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Wednesday, 22 April 2015 14:44

Climate change policies needed

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While Earth Hour gains momentum in other countries, in Canada the event, which took place the end of March, was really much ado about nothing. The question is what does this say about the willingness of Canadians to make the tough decisions — or at least ask elected officials to do so — when it comes to reducing the impacts of climate change?


The ninth annual event took place around the world on March 28. At 8:30 p.m. individuals are asked to turn off lights and reduce power usage for one hour. Even the main attractions around the world went dark including the Eiffel Tower in Paris.
This year, many groups of people, including those from Scotland, Switzerland and Colombia, signed digital petitions asking for stronger climate action. According to the Earth Hour website, people in Australia, the United Kingdom and Finland hosted sustainable candle-lit dinners to  highlight the impact of climate change on agriculture, while participants in India, the Philippines and China promoted access to renewable energy.
What happened in Canada? Not much according to media reports the next day. While Edmonton claims power consumption dropped approximately 6.3 per cent from the same period a week before, it comes with a caveat. On March 21, power consumption was 947.61 MWh and on March 28 for the same hour it was 887.48 MWh. The caveat is that it is normal to see a variation of plus or minus 10 per cent when comparing any given hour’s power consumption to the previous week’s figure. The main impacts on power consumption are weather and hours of daylight. When one does the math, a plus 10 per cent variance would equal power usage of 982.24 MWh for March 28.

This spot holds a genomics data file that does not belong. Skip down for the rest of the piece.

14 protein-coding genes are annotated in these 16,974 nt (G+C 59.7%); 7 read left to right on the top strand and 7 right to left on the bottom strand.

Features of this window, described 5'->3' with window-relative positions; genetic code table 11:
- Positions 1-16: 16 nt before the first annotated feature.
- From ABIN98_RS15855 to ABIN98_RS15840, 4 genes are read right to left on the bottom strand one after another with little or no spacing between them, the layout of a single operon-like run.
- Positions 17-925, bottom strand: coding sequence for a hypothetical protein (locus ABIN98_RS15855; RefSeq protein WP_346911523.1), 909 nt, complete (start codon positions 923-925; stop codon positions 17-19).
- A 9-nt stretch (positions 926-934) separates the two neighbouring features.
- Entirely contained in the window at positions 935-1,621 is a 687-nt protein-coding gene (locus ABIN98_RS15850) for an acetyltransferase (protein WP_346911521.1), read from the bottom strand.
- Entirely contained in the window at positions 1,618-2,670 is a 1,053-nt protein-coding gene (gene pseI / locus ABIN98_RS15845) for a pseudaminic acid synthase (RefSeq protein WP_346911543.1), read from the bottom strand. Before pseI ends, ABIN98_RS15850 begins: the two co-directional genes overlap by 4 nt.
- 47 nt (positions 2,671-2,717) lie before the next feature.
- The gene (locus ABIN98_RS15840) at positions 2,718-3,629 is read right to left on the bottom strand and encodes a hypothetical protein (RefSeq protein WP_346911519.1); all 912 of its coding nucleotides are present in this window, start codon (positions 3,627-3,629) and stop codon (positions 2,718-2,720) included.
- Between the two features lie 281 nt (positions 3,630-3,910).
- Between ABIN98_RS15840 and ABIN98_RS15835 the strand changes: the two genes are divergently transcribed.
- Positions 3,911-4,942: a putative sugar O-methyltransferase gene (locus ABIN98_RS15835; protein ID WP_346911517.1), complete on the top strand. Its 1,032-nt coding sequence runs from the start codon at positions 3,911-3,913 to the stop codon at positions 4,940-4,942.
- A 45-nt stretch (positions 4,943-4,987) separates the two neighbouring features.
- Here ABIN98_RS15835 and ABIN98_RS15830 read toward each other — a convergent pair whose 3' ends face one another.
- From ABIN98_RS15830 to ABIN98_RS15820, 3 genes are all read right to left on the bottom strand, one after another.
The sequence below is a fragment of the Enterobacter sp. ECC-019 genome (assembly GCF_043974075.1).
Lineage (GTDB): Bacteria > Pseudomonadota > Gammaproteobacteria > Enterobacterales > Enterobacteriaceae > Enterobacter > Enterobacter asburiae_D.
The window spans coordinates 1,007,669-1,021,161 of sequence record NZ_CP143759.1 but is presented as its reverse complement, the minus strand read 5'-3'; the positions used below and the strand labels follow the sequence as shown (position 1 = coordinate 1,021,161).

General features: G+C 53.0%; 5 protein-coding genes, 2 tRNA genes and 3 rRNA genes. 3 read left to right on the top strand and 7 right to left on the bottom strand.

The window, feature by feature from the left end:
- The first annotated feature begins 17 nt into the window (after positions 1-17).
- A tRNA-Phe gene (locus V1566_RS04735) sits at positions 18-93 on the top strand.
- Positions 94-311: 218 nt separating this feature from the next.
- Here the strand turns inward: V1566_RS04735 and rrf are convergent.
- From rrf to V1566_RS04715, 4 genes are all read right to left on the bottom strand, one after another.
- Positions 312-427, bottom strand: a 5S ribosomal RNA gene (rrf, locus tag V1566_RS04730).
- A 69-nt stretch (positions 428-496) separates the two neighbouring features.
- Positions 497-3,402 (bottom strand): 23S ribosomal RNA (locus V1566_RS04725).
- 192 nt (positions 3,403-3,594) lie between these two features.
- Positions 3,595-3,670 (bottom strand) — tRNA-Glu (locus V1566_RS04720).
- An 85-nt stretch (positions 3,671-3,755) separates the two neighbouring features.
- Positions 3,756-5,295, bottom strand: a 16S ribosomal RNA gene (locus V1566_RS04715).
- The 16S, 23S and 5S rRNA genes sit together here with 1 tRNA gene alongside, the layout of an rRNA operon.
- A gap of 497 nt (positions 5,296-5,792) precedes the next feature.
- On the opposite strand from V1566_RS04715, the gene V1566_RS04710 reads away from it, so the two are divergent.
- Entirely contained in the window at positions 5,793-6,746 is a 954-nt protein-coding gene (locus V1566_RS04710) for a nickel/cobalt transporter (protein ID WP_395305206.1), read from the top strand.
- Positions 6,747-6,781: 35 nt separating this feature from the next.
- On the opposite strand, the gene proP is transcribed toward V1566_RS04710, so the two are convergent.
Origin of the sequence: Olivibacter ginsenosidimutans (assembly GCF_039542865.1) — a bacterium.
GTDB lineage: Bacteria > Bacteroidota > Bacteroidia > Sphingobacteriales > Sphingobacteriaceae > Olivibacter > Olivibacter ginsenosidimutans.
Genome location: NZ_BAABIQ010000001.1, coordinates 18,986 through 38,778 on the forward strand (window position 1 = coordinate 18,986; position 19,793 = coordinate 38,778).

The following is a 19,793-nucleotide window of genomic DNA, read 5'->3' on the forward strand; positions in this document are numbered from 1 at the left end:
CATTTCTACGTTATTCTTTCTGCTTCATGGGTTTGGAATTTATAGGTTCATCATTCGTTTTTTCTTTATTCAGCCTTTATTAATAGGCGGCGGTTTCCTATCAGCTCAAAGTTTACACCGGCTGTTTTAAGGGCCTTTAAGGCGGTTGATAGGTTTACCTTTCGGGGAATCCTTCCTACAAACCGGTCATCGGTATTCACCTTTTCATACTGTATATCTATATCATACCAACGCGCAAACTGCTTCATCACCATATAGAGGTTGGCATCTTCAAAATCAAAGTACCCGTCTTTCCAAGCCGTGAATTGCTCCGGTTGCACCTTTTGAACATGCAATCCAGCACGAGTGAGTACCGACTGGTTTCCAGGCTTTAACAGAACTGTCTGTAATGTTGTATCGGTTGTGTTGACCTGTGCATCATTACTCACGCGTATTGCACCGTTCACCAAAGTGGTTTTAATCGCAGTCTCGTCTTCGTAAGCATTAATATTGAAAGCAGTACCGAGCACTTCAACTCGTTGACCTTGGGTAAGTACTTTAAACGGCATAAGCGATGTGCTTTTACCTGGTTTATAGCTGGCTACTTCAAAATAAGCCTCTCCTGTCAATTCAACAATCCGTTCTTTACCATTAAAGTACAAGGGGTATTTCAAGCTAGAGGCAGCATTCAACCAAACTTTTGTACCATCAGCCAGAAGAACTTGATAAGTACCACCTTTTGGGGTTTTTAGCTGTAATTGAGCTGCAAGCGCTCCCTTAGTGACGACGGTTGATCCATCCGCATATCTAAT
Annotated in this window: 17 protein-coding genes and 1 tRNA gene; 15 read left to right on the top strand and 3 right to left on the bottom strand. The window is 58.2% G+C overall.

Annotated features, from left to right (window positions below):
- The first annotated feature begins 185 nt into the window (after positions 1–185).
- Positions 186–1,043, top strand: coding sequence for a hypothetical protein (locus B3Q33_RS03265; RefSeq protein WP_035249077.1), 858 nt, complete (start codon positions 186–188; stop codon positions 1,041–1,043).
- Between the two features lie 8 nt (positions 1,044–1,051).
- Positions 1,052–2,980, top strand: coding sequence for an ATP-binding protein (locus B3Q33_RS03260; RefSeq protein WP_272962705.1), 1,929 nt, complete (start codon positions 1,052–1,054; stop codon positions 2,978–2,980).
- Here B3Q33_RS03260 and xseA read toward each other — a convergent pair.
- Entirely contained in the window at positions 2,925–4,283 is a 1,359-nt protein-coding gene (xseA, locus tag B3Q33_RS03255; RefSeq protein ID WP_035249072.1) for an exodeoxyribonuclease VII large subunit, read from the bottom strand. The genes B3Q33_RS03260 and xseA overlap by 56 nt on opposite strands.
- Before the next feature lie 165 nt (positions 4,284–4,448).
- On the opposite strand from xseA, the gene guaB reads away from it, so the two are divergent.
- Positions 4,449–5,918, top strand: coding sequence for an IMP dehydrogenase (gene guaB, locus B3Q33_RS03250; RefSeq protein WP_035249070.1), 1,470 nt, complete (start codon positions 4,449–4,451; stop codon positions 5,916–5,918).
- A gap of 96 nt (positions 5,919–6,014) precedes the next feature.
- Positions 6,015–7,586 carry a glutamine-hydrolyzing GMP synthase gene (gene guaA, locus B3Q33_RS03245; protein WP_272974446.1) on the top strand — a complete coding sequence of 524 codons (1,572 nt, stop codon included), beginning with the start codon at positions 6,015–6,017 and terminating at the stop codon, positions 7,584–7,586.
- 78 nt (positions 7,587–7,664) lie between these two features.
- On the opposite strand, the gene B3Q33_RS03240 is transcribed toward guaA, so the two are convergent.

The Calgary Herald reported March 29, that Calgarians “celebrated Earth Hour with indifference.” According to that story, there was an “imperceptible change” in power use for the 60 minutes when Earth Hour was to be observed. Even the year prior, power usage only dropped by 0.05 per cent.
The whimper that Earth Hour arrived and left with in Alberta this year could be due to the fact climate change isn’t on the radar with other all-consuming topics on the table including a provincial election.
It could also be that Albertans don’t believe it is an important topic because our elected officials don’t think it is.
In mid-April, Premier Jim Prentice declined to attend a meeting with his counterparts across the country to discuss climate change. He instead chose to hit the campaign trail, but did say the provincial government is working on its own plan to address climate concerns.
According to a Calgary Herald article, Alberta missed its targets to lower greenhouse gas emissions in 2010. More recently, the auditor general has also criticized the government in failing to report publicly on its climate change program.
In that same story Prentice said, “he will meet the province’s 2020 climate change targets and hopes to unveil a new climate change plan in June.”
Only time will tell if this is the case. Political figures do need to play a lead role in showing climate policies are necessary, but that needs to be done with actions and not just words. The only way individuals will care more about the environment, is if they see strong leadership doing their part. Some kind of realistic and do-able climate change strategy in Alberta is needed.
Rose Sanchez is assistant managing editor with the Prairie Post. Contact her with your comments about this opinion piece at: This email address is being protected from spambots. You need JavaScript enabled to view it. .

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Rose Sanchez

Assistant Managing Editor